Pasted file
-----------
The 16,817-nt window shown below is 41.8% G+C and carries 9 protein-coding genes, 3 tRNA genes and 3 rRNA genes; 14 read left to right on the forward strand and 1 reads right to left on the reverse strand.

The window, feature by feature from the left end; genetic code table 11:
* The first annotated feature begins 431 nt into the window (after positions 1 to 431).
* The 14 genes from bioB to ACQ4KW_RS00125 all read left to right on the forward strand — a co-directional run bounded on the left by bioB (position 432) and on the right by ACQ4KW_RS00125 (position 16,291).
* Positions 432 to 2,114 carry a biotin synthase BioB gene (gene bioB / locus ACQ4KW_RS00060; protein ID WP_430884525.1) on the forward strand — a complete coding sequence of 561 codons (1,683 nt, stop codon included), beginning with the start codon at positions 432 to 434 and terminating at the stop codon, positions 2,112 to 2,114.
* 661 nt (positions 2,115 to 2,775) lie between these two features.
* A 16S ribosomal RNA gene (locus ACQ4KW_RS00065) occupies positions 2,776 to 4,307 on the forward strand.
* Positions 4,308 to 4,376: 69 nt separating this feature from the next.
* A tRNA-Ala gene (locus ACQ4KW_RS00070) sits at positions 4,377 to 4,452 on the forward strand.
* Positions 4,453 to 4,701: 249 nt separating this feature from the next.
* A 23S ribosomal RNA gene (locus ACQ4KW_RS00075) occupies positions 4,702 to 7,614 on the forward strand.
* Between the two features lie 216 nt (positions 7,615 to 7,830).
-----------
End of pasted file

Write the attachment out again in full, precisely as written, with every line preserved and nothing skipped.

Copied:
The 16,817-nt window shown below is 41.8% G+C and carries 9 protein-coding genes, 3 tRNA genes and 3 rRNA genes; 14 read left to right on the forward strand and 1 reads right to left on the reverse strand.

The window, feature by feature from the left end; genetic code table 11:
* The first annotated feature begins 431 nt into the window (after positions 1 to 431).
* The 14 genes from bioB to ACQ4KW_RS00125 all read left to right on the forward strand — a co-directional run bounded on the left by bioB (position 432) and on the right by ACQ4KW_RS00125 (position 16,291).
* Positions 432 to 2,114 carry a biotin synthase BioB gene (gene bioB / locus ACQ4KW_RS00060; protein ID WP_430884525.1) on the forward strand — a complete coding sequence of 561 codons (1,683 nt, stop codon included), beginning with the start codon at positions 432 to 434 and terminating at the stop codon, positions 2,112 to 2,114.
* 661 nt (positions 2,115 to 2,775) lie between these two features.
* A 16S ribosomal RNA gene (locus ACQ4KW_RS00065) occupies positions 2,776 to 4,307 on the forward strand.
* Positions 4,308 to 4,376: 69 nt separating this feature from the next.
* A tRNA-Ala gene (locus ACQ4KW_RS00070) sits at positions 4,377 to 4,452 on the forward strand.
* Positions 4,453 to 4,701: 249 nt separating this feature from the next.
* A 23S ribosomal RNA gene (locus ACQ4KW_RS00075) occupies positions 4,702 to 7,614 on the forward strand.
* Between the two features lie 216 nt (positions 7,615 to 7,830).